Sunday, February 10, 2008


Barack Obama is not the first black to seek the presidency, although he is arguably the first African American to bring a message that some view as transcending race when comparing him to the previous black contenders.

It was Congresswoman Shirley Chisholm of Brooklyn who first sought the presidency in 1972. Chisholm won 152 delegates on a liberal platform, which earned her an ethnically diverse support base. She would lose the Democratic nomination, however, to George McGovern. But he, too, was out of step with a country that was moving to the right. McGovern’s liberal message would ultimately clash with the conservative political climate sweeping the nation resulting in Richard Nixon winning the presidency in a landslide that November.

Rev. Jesse Jackson was next. He sought the Democratic nomination in both 1984 and 1988. Jackson surprised the electorate by finishing third in 1984 behind Vice President Walter Mondale and Sen. Gary Hart, and winning five primaries. In 1988, Jackson stunned skeptics even more when he won 11 primaries before losing to the eventual nominee, Michael Dukakis.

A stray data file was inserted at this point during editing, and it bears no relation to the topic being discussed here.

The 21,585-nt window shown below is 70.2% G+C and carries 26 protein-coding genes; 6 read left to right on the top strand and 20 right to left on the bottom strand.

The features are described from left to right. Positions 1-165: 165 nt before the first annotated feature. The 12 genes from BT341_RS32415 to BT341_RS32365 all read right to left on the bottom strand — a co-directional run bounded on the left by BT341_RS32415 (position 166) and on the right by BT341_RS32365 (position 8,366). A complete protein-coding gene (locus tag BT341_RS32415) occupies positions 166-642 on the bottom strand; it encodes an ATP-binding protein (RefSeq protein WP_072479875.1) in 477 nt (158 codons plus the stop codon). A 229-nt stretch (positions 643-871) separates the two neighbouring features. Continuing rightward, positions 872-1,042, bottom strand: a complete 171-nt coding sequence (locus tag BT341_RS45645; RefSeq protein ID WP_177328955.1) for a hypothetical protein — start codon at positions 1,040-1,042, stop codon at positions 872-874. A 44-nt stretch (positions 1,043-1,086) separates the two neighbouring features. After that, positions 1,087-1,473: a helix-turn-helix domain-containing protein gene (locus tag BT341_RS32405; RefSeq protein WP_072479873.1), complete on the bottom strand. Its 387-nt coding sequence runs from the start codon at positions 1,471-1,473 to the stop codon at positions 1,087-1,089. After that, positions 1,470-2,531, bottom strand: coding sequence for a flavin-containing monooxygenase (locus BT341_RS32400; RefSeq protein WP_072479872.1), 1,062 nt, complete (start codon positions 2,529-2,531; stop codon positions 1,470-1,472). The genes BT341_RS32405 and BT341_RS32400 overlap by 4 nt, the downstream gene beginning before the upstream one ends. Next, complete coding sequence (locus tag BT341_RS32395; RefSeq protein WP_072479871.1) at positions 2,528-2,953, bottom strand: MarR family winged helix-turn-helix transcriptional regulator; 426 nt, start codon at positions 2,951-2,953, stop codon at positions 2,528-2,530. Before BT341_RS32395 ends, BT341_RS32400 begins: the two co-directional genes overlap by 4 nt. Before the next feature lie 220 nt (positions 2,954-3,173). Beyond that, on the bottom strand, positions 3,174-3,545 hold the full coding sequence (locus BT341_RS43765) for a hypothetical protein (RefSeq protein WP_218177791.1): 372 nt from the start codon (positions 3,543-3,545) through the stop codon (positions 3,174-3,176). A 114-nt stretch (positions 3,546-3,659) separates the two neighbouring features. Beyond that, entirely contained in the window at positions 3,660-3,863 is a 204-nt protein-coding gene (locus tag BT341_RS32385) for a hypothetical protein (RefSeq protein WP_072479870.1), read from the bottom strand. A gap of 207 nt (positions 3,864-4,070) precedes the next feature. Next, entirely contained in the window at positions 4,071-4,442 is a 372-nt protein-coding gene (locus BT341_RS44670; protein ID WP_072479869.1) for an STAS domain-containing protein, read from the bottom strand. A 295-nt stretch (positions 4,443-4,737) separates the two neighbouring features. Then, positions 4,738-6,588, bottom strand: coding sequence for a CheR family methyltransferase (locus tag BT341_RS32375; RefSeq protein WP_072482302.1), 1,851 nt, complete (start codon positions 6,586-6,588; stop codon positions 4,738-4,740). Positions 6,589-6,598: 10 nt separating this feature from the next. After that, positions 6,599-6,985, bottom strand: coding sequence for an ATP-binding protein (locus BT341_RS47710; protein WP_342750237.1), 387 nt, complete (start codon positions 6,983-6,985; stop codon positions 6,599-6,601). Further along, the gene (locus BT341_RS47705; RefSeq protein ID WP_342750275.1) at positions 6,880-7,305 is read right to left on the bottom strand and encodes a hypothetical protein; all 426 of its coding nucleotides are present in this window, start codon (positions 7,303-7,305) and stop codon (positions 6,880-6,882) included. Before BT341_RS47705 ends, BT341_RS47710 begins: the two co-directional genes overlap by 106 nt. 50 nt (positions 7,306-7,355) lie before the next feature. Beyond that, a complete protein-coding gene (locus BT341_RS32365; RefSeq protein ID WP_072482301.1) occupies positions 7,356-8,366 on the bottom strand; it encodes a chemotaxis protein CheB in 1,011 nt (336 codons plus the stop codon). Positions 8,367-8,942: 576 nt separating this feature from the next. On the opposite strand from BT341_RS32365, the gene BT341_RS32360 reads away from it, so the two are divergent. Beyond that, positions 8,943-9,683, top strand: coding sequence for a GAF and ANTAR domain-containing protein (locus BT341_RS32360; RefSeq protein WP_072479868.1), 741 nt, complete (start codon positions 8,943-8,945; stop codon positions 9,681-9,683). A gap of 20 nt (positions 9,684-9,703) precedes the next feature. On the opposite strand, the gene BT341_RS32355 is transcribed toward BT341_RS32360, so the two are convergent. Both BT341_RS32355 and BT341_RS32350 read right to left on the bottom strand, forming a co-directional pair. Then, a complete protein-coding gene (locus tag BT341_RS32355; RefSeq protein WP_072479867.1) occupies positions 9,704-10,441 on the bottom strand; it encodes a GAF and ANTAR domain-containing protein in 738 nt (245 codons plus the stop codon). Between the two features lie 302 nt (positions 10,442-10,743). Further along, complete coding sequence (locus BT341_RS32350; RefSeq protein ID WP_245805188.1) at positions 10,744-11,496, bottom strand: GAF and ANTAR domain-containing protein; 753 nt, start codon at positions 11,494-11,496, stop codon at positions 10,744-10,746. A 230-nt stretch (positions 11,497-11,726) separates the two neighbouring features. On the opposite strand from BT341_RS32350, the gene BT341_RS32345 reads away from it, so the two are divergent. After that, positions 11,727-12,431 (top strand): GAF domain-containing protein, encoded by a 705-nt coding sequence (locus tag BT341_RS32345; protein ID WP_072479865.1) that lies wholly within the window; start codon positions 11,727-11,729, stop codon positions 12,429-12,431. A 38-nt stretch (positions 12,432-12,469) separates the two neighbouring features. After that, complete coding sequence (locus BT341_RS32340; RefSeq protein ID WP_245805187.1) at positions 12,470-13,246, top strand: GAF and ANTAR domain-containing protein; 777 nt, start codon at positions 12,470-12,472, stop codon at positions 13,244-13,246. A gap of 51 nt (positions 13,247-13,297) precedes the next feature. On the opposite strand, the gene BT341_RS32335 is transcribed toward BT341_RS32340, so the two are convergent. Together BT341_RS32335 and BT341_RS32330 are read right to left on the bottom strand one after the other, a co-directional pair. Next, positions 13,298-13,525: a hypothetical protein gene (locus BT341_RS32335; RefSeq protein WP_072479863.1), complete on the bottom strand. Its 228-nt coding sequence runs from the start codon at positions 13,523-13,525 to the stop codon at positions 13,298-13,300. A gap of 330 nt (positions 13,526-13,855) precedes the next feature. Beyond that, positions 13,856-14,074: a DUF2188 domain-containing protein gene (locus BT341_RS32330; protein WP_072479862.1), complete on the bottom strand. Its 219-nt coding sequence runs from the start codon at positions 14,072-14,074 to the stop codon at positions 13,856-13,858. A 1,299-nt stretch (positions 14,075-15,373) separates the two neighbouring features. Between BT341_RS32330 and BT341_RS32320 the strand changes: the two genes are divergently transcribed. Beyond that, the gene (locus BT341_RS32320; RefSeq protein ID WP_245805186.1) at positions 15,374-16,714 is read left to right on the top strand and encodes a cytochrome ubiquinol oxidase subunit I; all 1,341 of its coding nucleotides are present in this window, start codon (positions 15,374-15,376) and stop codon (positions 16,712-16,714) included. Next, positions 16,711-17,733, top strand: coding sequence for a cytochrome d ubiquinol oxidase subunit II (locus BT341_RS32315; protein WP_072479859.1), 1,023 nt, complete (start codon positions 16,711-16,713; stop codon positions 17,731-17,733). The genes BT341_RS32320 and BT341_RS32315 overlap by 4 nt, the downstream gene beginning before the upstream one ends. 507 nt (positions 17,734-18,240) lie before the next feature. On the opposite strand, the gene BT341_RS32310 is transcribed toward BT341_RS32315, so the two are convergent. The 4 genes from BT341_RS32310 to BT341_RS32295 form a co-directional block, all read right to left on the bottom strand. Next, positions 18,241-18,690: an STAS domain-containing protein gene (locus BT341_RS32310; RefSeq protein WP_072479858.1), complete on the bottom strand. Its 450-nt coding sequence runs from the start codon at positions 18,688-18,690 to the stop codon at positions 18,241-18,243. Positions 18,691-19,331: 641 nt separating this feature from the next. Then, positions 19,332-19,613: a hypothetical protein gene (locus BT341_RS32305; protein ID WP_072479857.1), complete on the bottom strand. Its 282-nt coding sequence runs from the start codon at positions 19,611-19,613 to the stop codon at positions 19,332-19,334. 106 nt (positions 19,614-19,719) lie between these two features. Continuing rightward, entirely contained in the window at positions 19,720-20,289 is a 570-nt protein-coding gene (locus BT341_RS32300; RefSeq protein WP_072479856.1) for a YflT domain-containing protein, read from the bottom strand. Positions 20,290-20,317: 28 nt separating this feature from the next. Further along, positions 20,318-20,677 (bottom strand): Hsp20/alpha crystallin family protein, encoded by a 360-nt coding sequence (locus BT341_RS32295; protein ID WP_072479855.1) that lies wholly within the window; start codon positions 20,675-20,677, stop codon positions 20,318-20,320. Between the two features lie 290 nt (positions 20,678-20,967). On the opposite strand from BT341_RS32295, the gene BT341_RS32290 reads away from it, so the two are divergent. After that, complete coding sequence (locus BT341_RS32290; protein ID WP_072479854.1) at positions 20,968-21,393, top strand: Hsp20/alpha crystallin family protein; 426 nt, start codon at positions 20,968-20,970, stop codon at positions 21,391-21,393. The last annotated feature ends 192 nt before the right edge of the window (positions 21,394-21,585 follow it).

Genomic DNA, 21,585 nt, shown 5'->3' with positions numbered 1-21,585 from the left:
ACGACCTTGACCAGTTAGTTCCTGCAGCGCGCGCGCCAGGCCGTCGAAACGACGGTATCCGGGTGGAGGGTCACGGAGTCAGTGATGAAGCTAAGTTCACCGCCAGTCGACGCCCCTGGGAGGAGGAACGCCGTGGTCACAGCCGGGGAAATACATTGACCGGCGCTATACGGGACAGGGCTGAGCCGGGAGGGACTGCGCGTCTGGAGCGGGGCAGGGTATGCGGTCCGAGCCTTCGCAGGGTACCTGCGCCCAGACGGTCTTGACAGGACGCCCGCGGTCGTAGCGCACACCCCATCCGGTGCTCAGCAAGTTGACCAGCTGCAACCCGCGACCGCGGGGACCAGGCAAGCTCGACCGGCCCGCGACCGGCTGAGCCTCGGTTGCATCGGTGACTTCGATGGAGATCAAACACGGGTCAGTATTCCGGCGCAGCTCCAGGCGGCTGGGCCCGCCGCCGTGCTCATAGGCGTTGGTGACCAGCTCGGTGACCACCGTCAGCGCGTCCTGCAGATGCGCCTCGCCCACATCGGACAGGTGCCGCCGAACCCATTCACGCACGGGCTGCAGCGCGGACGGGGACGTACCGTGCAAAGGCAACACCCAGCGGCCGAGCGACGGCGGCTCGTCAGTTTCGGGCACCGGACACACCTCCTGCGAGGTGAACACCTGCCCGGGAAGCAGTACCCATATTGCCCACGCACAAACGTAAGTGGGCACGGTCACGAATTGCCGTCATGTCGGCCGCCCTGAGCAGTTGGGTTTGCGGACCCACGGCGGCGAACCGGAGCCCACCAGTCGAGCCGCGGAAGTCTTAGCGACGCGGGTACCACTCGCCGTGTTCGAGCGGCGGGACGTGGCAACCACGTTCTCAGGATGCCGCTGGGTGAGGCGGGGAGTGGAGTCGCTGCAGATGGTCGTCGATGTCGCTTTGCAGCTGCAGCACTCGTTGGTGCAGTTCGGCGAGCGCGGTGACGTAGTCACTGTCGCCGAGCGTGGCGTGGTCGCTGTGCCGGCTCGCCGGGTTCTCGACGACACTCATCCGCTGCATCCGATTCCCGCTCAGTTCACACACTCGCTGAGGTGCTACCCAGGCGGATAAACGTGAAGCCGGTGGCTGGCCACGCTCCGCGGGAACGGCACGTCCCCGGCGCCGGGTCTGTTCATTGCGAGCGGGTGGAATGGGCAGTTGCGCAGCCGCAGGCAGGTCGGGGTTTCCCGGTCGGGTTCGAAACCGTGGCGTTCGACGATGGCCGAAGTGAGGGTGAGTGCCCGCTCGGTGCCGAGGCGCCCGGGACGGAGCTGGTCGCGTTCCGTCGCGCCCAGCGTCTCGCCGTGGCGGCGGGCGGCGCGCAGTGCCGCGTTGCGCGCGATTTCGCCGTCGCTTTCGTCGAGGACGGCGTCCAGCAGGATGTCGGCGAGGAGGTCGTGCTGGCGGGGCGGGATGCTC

Jackson's improvement in 1988 is largely attributable to increased support from black voters; he was able to unify the black vote that was split in 1984 between himself and Mondale—earning 90% of the black vote in '88. "I found what I call the common ground issues that connect with people—the racial battle ground, the economic common ground, the moral higher ground," says Jackson of his ability to address the similar concerns of rural white farmers and blacks in urban centers in '88. More from the Black Enterprise>>>>

See youtube clips below.

Shirley Chisolm 1972

Jesse Jackson 1984

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